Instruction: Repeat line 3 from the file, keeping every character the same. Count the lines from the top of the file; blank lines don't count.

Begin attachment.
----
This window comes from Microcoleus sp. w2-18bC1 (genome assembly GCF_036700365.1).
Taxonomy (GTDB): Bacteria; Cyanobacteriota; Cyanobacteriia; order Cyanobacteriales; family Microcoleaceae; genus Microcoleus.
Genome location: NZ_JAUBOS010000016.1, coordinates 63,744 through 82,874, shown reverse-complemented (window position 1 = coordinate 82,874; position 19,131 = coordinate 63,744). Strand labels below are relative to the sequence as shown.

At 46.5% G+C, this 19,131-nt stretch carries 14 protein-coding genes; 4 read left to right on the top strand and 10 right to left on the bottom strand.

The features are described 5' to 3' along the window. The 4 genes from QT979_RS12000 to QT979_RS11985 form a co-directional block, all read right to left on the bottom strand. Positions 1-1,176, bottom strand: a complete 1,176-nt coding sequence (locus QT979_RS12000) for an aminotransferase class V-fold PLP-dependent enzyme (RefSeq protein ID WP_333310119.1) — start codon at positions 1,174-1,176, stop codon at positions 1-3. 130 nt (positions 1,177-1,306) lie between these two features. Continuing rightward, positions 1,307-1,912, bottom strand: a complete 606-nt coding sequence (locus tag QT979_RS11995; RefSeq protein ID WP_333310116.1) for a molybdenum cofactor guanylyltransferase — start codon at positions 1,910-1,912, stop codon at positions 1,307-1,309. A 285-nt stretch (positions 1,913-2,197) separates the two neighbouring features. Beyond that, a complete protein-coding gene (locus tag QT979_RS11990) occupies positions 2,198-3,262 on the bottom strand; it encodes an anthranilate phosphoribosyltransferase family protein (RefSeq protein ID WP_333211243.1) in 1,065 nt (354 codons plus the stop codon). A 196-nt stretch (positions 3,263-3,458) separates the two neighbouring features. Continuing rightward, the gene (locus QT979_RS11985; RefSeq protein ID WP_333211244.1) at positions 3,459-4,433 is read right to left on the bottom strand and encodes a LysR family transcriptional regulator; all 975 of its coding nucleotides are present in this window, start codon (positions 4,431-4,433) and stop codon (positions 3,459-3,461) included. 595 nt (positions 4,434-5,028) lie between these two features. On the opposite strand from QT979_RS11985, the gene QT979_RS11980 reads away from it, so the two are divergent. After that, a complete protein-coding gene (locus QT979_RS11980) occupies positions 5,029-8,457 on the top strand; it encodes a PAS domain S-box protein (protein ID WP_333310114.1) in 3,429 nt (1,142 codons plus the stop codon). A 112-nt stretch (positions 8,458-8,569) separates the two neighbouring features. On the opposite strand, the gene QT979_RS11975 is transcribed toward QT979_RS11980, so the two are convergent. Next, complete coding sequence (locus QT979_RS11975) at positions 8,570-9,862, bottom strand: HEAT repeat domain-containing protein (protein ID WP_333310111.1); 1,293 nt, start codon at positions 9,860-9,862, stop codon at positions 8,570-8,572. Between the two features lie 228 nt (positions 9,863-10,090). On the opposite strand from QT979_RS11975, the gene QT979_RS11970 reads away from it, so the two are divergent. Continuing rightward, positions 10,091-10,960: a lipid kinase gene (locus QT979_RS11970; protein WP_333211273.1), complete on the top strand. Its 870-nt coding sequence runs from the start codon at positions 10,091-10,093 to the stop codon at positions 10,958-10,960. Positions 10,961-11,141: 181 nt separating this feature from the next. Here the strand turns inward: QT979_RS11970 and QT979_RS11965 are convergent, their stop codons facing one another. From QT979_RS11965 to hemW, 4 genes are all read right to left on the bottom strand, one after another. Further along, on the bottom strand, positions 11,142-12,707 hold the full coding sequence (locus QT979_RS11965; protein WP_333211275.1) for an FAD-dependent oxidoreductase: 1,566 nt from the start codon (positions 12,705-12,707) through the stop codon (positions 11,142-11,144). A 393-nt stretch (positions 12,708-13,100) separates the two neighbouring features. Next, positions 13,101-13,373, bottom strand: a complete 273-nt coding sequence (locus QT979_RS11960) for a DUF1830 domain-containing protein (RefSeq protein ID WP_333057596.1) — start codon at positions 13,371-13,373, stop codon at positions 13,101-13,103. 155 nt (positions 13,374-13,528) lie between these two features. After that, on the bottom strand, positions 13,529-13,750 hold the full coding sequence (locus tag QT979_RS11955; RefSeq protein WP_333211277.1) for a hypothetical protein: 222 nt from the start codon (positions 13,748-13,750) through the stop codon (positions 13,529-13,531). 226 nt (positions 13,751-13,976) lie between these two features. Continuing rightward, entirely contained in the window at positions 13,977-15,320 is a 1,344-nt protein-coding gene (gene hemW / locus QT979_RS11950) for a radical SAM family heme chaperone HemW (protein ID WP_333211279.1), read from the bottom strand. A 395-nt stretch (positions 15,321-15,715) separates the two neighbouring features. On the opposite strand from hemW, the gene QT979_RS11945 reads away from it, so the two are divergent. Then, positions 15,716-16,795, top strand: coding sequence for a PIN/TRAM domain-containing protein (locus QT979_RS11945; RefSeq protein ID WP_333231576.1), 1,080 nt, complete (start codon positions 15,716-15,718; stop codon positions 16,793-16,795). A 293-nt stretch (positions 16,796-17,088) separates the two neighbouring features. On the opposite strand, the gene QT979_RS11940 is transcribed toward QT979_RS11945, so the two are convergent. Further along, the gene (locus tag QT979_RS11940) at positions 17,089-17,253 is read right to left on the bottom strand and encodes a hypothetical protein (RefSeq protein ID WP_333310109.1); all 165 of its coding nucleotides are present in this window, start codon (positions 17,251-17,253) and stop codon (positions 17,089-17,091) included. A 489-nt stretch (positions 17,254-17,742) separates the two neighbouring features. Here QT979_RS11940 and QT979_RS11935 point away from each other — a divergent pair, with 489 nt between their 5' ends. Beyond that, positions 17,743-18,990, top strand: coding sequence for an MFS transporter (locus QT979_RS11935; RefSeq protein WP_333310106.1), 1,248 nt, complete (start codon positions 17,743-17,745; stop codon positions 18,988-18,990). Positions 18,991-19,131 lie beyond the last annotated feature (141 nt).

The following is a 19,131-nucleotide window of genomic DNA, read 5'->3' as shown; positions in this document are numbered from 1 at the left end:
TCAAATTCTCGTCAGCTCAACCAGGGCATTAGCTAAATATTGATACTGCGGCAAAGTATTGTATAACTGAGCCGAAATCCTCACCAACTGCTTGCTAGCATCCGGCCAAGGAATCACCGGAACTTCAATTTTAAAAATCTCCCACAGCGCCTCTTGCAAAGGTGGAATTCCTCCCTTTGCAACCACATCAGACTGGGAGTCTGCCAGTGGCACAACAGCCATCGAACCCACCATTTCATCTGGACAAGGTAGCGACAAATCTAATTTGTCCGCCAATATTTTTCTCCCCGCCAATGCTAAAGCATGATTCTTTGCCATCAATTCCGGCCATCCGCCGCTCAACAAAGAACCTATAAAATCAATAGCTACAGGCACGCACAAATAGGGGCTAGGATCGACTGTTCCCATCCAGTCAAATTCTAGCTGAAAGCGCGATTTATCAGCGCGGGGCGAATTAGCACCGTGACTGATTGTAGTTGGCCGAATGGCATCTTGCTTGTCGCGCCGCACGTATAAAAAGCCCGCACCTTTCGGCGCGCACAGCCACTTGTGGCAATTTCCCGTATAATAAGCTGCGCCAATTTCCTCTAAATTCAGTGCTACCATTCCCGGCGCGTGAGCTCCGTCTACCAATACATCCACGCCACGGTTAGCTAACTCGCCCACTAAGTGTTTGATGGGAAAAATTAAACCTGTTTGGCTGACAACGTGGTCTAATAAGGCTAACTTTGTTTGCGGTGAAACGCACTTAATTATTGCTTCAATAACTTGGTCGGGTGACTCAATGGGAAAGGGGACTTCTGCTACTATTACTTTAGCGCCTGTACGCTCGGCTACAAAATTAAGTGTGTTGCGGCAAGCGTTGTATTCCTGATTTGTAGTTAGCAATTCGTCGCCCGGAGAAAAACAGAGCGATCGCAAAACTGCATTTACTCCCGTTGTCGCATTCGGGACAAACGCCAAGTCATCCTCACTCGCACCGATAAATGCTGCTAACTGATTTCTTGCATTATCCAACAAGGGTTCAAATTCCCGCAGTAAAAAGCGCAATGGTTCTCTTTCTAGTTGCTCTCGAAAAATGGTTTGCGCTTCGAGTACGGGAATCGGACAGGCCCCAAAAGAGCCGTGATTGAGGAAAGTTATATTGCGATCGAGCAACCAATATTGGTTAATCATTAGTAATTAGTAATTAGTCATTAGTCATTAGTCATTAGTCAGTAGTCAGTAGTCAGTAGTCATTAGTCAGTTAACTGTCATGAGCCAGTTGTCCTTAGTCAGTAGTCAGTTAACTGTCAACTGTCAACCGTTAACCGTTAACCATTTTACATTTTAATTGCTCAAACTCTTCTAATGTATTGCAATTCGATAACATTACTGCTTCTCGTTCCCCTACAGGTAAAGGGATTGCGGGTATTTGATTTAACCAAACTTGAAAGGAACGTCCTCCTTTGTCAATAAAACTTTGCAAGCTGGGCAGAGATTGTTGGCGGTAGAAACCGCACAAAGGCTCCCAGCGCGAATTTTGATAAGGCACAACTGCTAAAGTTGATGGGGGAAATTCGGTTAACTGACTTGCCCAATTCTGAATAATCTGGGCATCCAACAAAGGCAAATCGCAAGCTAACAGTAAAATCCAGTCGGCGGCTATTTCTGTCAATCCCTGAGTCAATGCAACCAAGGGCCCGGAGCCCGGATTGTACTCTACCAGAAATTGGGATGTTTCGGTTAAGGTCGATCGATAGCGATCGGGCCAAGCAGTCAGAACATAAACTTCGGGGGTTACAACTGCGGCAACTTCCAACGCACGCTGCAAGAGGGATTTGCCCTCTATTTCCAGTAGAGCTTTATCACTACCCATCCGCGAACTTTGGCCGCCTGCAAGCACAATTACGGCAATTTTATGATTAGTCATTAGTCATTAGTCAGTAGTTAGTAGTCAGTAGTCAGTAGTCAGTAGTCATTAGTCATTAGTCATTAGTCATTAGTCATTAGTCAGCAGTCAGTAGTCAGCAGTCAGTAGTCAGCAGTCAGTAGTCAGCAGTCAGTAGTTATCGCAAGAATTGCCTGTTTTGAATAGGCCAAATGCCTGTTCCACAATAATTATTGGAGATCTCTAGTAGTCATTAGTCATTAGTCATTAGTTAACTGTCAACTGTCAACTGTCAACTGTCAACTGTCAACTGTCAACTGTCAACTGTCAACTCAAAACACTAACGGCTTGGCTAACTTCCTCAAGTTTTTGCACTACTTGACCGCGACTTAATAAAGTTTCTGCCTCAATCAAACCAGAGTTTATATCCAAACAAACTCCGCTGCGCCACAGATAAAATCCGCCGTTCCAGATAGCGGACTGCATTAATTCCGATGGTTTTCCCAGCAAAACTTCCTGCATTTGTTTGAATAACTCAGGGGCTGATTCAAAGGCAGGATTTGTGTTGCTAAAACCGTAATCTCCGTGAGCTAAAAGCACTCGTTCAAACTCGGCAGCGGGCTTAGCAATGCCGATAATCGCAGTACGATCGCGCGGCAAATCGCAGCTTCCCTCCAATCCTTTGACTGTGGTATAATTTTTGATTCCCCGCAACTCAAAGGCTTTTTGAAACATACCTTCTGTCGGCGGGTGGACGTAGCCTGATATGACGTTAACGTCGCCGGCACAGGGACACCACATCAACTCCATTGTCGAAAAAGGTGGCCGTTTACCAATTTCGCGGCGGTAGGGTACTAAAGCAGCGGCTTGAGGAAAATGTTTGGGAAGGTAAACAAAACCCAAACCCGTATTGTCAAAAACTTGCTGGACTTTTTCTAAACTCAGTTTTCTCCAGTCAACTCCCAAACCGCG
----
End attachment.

Genome location: NZ_JAUBOS010000016.1, coordinates 63,744 through 82,874, shown reverse-complemented (window position 1 = coordinate 82,874; position 19,131 = coordinate 63,744). Strand labels below are relative to the sequence as shown.